ADEL, Iowa (AP) — Hillary Clinton pressed the Democratic National Committee on Wednesday to add a presidential debate before next month's New Hampshire primary, seeking another high-profile exchange with rival Bernie Sanders as she trails him in the first primary state.
Sanders' campaign responded that it would be willing to participate in a Feb. 4 New Hampshire forum if she was willing to agree to three more debates — one each in March, April and May.
The push by Clinton for more debates underscores Sanders' strength in Iowa and New Hampshire and the heightened concern within Clinton's team that she could lose both of the early voting states. Sanders' interest in adding debates during the spring shows his campaign's eye toward an extended fight for the nomination leading up to the party's July convention.
Clinton is trailing Sanders in New Hampshire and locked in a tight contest in Monday's Iowa caucuses, raising the possibility that the Democratic front-runner could lose both. Adding another debate before New Hampshire's Feb. 9 primary would give her a large television audience that might help her reach undecided voters.
"I am, you know, anxious if we can get something set up to be able to be there. So let's try to make it happen," Clinton said in a phone interview with MSNBC, which announced the new debate with the Union Leader, New Hampshire's largest newspaper.
Clinton said she wanted DNC chair Debbie Wasserman Schultz to approve the debate and for Sanders to join her. But both have resisted.
Amy Dacey, the DNC's chief executive officer, said on Twitter earlier Wednesday that "Democrats have a debate schedule, and we're sticking to it." The DNC has said it wants to reconvene with the campaigns after the Iowa and New Hampshire contests to review the debate schedule. The three major candidates are also scheduled to appear on the same stage on Feb. 5 at a New Hampshire Democratic Party dinner.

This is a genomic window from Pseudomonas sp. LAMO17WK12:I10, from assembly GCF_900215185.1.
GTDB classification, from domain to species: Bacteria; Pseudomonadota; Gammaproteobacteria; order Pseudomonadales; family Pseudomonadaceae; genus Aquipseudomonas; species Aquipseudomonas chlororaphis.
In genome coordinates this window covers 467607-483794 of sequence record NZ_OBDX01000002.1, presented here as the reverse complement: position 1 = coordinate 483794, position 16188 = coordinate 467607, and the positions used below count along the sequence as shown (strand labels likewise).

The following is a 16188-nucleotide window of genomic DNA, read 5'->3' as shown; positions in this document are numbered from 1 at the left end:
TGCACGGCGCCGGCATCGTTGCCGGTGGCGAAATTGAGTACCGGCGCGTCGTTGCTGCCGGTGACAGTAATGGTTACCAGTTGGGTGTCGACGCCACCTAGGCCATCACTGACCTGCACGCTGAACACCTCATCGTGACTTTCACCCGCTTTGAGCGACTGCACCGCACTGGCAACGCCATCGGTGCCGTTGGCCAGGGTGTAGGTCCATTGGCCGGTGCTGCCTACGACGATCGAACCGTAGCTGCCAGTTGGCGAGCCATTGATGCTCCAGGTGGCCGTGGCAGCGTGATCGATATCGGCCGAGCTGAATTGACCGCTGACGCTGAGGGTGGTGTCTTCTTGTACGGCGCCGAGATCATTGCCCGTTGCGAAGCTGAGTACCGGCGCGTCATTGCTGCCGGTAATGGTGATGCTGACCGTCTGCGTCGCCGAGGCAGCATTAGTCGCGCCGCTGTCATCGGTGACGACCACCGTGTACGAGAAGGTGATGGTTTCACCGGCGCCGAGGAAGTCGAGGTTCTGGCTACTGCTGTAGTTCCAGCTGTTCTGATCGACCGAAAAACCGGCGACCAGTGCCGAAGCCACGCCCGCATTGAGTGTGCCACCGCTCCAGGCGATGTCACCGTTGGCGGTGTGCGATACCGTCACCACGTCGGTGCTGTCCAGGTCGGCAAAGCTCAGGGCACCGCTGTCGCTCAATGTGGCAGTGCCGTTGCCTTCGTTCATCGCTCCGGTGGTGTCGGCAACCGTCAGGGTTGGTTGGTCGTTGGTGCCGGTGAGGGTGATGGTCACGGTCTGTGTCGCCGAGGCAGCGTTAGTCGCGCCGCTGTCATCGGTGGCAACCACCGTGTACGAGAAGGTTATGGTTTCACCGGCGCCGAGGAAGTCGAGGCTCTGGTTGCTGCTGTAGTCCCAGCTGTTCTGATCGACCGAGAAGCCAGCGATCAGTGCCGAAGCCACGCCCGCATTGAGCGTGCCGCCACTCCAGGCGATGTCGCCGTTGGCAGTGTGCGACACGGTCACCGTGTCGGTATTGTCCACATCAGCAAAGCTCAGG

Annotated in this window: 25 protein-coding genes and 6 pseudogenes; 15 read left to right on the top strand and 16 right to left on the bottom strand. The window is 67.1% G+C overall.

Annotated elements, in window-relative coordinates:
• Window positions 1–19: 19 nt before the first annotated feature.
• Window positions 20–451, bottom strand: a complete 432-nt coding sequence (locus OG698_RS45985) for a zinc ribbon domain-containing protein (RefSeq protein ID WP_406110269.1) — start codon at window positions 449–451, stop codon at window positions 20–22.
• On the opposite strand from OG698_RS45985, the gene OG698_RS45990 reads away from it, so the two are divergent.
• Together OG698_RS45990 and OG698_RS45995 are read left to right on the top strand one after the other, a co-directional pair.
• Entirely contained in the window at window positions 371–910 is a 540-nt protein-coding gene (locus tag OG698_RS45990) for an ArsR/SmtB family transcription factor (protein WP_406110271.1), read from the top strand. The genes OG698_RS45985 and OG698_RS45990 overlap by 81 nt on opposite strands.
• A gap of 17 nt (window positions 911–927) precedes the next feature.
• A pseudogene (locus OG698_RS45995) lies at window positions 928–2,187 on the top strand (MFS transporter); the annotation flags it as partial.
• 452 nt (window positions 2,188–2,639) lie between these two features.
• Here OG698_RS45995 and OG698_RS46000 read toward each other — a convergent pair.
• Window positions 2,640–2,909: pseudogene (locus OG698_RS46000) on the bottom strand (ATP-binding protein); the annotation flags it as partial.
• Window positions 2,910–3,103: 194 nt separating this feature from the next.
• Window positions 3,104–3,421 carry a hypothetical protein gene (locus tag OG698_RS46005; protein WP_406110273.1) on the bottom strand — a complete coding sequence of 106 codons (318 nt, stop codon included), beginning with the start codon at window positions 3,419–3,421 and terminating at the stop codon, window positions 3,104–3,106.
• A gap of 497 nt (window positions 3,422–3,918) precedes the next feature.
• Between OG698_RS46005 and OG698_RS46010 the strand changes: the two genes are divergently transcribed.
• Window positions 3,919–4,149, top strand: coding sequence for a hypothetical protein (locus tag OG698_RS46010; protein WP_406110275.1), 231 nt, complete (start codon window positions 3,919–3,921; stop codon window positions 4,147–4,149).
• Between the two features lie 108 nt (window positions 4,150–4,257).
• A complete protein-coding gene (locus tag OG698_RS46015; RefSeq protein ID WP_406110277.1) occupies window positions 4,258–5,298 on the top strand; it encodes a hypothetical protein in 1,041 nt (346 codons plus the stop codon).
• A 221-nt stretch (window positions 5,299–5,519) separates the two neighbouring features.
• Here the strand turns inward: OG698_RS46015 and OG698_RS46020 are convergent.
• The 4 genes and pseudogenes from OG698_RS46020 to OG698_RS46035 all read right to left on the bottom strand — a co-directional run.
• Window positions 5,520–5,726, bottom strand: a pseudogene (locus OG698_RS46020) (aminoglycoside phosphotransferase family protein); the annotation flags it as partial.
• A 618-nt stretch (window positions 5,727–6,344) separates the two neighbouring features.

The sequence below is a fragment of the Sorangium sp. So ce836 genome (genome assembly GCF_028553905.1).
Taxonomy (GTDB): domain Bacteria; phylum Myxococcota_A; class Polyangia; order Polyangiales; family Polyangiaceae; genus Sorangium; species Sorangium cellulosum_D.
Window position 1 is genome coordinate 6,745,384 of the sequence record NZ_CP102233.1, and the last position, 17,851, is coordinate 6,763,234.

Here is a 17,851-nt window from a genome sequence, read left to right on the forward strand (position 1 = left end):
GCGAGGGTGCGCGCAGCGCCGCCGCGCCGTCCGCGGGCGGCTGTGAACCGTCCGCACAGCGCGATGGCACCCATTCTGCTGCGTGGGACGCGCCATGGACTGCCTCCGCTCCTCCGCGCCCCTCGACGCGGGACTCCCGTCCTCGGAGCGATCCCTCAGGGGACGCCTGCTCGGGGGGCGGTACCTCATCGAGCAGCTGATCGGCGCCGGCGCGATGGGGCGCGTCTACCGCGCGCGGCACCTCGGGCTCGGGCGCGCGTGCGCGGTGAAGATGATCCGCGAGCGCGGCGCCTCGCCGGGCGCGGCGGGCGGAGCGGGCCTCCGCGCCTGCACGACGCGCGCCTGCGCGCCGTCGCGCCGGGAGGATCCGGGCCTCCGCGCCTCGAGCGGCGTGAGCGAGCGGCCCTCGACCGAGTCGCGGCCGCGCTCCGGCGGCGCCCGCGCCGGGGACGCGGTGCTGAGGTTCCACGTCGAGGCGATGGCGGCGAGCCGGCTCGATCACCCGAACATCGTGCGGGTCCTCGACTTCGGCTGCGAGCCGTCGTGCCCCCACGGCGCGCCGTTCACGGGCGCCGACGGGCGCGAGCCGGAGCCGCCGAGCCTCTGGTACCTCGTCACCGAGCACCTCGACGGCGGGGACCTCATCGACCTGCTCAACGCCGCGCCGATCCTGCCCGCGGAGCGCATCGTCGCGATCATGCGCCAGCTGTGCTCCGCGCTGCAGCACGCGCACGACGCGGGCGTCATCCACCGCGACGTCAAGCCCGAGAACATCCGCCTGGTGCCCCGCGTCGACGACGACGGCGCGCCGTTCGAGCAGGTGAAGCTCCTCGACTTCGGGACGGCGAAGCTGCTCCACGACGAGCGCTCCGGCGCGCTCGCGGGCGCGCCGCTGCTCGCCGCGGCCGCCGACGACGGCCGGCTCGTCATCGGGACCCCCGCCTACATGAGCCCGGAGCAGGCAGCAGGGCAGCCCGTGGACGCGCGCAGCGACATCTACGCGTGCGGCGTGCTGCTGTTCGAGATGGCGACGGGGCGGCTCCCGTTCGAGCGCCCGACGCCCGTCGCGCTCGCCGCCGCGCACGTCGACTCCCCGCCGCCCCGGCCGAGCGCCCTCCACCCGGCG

Former Maryland Gov. Martin O'Malley, who has long criticized the DNC's debate schedule, supports adding the debate in New Hampshire.
Sanders' campaign said earlier it had no plans to participate in the New Hampshire event because the DNC hasn't sanctioned the proposed debate. The Vermont senator's campaign has warned it could jeopardize their ability to participate in upcoming debates scheduled in Wisconsin and Florida.
But Sanders campaign manager Jeff Weaver said late Wednesday that Sanders would be willing to participate in New Hampshire if the DNC added three more debates after the ones currently scheduled. Weaver said none of the debates could be held on a Friday, Saturday or holiday weekend and the three Democratic candidates must be invited.
Weaver said Clinton was "asking to change the rules to schedule a debate next week that is not sanctioned by the DNC. Why is that? The answer is obvious. The dynamics of the race have changed and Sen. Sanders has significant momentum."
For months, O'Malley and some of Sanders' supporters have claimed that the national committee is rigging the schedule to benefit Clinton, scheduling fewer debates to avoid undermining her national lead in the polls. Many of the televised events have been held on weekend evenings, giving it a limited audience.
Clinton's push for more debates signals her deficit in New Hampshire against Sanders, who has represented neighboring Vermont in Congress for more than two decades.
Thomas reported from Mason City, Iowa.